Mono Lake 20

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Mono Lake at 20: Past, Present and Future
Byron Sher Auditorium, State Water Resources Control Board
Sacramento, CA
November 17, 2014


Resources and Materials


Session 1. Retrospective on Mono Lake Cases

What motivated the Mono Lake Cases?  Which of the legal, political, and physical factors drove the cases,
and specifically, contributed to the creative approaches to squaring water supply and public trust?  Why were the cases a turning point in California water law?

Session 2. Outlook for Mono Lake and its Creeks

What progress has been made to restore public trust uses of Mono Lake and its tributary creeks?
How well have the monitoring programs worked to inform adaptive management of the flow schedules and other restoration measures?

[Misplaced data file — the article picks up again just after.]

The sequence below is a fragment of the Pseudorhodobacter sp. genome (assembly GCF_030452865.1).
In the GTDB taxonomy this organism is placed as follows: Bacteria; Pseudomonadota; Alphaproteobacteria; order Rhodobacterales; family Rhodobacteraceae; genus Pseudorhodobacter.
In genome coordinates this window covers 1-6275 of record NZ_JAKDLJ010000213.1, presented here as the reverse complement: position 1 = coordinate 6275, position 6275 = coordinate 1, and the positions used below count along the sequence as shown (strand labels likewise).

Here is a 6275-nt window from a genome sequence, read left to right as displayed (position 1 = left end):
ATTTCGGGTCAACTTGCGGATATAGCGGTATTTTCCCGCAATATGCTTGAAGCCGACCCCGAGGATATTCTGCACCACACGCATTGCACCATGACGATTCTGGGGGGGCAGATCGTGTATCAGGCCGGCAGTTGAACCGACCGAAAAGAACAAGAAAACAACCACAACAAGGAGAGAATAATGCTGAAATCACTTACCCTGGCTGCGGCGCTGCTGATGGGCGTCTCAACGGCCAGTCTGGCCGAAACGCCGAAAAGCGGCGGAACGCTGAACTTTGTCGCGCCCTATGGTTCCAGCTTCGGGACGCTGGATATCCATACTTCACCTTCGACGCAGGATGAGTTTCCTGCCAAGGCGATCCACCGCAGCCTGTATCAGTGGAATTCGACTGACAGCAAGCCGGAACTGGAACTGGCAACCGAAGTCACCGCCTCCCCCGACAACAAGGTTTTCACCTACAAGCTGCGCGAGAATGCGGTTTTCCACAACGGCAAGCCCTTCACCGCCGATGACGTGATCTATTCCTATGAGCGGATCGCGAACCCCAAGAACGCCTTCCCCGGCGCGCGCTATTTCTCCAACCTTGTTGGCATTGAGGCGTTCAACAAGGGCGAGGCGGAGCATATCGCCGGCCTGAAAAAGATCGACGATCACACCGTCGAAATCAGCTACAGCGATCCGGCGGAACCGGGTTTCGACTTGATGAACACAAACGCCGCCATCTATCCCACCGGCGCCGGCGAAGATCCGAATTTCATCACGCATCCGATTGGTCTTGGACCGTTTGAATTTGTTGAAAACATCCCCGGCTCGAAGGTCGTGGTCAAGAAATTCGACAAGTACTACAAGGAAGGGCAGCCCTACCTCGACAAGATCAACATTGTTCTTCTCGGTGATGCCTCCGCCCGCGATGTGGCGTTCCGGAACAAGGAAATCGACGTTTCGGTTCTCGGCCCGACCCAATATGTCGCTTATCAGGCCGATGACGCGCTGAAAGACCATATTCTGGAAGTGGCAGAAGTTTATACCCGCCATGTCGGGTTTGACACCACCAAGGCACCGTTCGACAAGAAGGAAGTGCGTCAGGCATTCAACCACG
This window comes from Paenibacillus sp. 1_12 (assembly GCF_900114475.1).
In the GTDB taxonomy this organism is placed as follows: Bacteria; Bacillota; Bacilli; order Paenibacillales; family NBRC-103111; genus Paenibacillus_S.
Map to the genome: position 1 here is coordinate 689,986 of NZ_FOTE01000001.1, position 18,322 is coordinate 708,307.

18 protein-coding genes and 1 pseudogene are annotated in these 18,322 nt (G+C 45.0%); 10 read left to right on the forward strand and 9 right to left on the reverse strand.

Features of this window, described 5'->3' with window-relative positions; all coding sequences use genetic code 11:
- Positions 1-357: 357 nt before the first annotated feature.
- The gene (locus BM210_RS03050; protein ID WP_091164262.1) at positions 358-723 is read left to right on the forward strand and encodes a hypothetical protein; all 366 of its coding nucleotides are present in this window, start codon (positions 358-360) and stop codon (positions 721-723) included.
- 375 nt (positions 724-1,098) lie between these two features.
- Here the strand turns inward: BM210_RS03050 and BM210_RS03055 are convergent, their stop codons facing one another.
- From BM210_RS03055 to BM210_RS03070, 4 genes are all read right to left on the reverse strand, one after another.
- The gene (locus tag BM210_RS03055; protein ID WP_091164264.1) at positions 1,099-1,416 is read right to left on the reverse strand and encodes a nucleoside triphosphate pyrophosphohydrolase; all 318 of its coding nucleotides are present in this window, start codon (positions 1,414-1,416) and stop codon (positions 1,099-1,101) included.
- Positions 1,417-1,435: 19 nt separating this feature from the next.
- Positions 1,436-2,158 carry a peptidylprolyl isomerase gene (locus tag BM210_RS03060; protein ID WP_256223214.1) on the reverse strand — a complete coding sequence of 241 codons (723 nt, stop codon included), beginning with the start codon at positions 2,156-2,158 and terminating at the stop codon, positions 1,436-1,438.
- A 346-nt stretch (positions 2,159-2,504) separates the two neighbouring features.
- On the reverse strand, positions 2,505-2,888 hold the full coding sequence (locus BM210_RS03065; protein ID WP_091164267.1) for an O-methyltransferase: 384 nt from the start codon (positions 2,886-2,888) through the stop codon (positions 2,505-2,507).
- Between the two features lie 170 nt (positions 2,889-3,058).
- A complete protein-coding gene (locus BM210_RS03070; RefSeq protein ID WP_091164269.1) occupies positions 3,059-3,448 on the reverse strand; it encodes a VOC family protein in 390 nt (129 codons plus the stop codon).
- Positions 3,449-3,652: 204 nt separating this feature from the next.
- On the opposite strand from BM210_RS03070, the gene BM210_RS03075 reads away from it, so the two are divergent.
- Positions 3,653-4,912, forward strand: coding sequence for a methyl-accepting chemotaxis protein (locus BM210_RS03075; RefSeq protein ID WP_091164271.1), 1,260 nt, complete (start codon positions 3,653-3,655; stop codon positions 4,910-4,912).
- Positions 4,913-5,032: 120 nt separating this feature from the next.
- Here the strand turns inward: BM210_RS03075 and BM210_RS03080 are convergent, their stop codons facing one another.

What does the future hold for the Mono Basin?  How will the 2013 Settlement affect the continued implementation of D-1631?

Session 3. Implications of Changes since 1994 in California’s Water Rights System

Following the Mono Lake Cases, how have the SWRCB and courts implemented this precedent in regulating other existing water rights or granting new rights?
How well is the water rights system working to manage conflicts between beneficial uses?

Session 4. Applications at Greater Scale and Complexity

The Mono Lake Cases involved a single water right holder controlling the affected waters.
Does the precedent of these cases work effectively in the much greater scale and complexity of the Central Valley and other watersheds in the State?  If so, how?
Is the public trust doctrine a useful authority to address climate change and other non-stationary stressors for our aquatic ecosystems?

Remembering Joseph Sax

We honor Professor Joe Sax, whose scholarship contributed greatly to the development of the public trust doctrine.